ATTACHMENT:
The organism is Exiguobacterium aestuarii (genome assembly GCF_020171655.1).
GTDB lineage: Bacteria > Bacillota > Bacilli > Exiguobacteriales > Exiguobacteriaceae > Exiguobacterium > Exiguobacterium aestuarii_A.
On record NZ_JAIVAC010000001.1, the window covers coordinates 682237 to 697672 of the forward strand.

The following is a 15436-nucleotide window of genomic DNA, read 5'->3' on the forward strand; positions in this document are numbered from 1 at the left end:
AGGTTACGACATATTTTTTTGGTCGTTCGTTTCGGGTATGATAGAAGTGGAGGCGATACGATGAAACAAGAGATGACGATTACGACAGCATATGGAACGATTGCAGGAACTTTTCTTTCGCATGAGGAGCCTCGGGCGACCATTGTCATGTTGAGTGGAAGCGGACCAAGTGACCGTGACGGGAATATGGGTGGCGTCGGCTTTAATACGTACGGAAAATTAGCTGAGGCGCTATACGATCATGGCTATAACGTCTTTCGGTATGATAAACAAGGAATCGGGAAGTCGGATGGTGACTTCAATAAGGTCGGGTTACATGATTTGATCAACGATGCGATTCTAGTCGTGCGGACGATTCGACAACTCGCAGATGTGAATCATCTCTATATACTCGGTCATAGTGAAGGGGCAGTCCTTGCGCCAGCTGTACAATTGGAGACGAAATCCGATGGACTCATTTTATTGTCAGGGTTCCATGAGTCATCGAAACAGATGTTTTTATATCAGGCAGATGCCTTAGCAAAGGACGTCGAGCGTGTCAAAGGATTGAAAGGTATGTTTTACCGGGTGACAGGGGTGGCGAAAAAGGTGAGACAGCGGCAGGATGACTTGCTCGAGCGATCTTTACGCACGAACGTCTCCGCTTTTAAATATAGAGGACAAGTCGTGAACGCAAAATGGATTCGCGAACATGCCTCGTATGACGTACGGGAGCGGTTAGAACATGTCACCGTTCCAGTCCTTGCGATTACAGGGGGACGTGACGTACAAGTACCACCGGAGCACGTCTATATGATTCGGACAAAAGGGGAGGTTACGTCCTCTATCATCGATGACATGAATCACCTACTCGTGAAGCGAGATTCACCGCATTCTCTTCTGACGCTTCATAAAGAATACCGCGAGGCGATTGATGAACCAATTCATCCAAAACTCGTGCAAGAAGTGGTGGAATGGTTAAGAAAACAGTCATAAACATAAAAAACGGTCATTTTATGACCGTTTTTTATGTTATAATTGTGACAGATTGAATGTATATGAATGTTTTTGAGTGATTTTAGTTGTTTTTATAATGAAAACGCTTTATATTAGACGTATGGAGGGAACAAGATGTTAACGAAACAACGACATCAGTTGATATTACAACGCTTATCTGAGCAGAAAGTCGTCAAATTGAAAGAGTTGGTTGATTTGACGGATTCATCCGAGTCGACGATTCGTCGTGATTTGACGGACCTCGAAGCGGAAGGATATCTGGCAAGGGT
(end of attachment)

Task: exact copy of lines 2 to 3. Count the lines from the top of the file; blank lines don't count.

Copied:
GTDB lineage: Bacteria > Bacillota > Bacilli > Exiguobacteriales > Exiguobacteriaceae > Exiguobacterium > Exiguobacterium aestuarii_A.
On record NZ_JAIVAC010000001.1, the window covers coordinates 682237 to 697672 of the forward strand.